That got your attention didn’t it??!! We regularly enjoy dives out the front of the resort on our house reef and it is nice that on every dive we see something new that we haven’t seen out there before. On one dive recently we encountered a few lovely Nudibranchs that inhabit The Lembeh Strait and thought you may want to know a little more about them! Gizmo was happy to try out his new camera on these willing models – with some great results!
The Glossodoris cinta is a fairly common nudibranch but it differs in its coloration depending on where it is found. The Indonesian variation has a brownish body, gills and rhinophores whitely dotted, with double yellow and blue rim around the outer edge of the mantle – just like to one here!! If you look closely you can see a small Emperor Shrimp taking a ride on its back. We found him at appoximately 22m on coral rubble patch.
Chelidonura amoena are a type of "headshield slug", that come from the Aglajida family. They are found in Indo-Pacific region. We found this one in the shallows along with another pair, from we have read about these Nudis, by finding them in a group it was obviously coming into mating time!!!
It always pays to look at everything you see when diving carefully . On close inspection of this photo of a Hypselodoris bullockii, you can see a tiny gobie hanging onto its side. It is usual for these Nudibranch to have yellow gills and rhinophores but its main body can vary from white to pink to this lovely purple shade.
We’ll keep posting updates on the critters on our house reef and also the progress with the artificial reef! Thanks for reading!
As some of you may know, since arriving at Two Fish Divers we have been planning and developing ideas for our building an artificial reef on our house reef and we have finally had some time to build the first of the structures and get them into the water!!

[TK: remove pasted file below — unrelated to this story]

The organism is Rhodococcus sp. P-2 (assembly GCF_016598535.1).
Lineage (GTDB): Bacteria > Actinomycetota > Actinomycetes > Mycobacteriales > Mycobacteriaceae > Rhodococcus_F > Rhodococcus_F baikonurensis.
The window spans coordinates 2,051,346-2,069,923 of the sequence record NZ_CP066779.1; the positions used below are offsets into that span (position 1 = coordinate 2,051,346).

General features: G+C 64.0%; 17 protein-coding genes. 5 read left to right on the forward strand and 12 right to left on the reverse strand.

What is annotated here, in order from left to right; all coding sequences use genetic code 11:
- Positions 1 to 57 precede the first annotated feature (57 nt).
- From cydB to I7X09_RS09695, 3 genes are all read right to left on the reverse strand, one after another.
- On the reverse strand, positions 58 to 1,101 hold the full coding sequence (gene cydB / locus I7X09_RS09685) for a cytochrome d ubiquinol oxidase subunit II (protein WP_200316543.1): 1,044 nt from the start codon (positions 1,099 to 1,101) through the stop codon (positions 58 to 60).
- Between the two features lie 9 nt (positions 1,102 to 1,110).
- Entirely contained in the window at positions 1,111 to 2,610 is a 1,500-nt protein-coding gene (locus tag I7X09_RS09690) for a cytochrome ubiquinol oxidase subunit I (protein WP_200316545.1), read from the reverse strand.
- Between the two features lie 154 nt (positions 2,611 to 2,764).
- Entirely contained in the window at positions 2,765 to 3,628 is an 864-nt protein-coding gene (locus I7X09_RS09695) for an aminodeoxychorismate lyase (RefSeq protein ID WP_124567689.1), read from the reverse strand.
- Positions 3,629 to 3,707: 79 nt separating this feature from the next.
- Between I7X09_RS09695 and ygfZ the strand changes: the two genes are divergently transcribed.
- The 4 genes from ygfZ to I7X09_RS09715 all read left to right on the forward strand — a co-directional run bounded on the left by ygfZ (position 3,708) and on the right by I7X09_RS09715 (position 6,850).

From our time here in Lembeh, we have seen that car tyres make an excellent hide-out for various kinds of shrimps to hang out in and so therefore attract other creatures such as Moray eels and Lionfish who fancy a good clean from the shrimps!! So we brought in a few old tyres and got to work on building some structures that would stay in position once we had transferred them to the water by roping them together.
When placing artificial structures into the water it is important to construct something that has plenty of crevices that allow creatures to hide from predators. Also by using rope to tie the tyres together, it also provides a great material for sponges to grow on. As you can see Scubi was eager to lend a helping hand as well but his knot-tying abilities weren’t really up to scratch!!
We’ll report again once we have placed the structures on to the House Reef!!
Yesterday’s night dive really was a trip to Crabsville…..
Luckily our guests had their cameras at the ready to get a shot of this decorator crab (yes, it really is a crab and not a piece of walking coral).
Our dive guides love the challenge of finding the strangest critters they possibly can – the smaller and weirder the better, such as the tiny spider crabs. They also spotted a miniscule bobtail cuttlefish, a very well camouflaged scorpion fish and a sponge crab or two. The sponge crab is so called because it cuts off a large piece of sponge and wears it as a hat, to disguise itself on the reef. We’re not sure what happened to the sponge crab in the photo below as he’s totally naked….guess we must have caught him in the middle of a costume- change!
The night-life of Bunaken is truly world famous…..not for its international club scene, but for its crazy nocturnal aquatic creatures!
On dive 2 at Barracuda 2, there were crazy nudibranchs a plenty and various eels, including this ribbon eel and white mouthed moray.
After a hearty lunch on the boat, we dived at Tinongko and came across a baby white tip reef shark, nestled in a ledge on the wall. Sweet.
On the way home we were escorted by a pod of pilot whales! Just goes to show, a trip to Barracuda Point is a great day out even without the barracuda!
Cara Tobie stayed with us here at Two Fish Lembeh for two weeks during March and April. She has sent in the awesome photos to prove that you can take some great pictures ‘just’ with a small ‘point and shoot’ camera.
Another example of some ‘strange’ behaviour here in the Lembeh Strait, is this
Emperor Shrimp catching a ride on the back of this Ceratosoma tenue. This is a commensalistic relationship – the shrimp gets a free ride and protection predators will stay away from the toxic nudibranch and the nudibranch isn’t affected in any way by its presence. It is thought that the shrimp does earn ‘its ride’ by removing any small parasites from the nudibranch. Another great image!
Thank you again Cara for sending these through, it was great having you stay with us!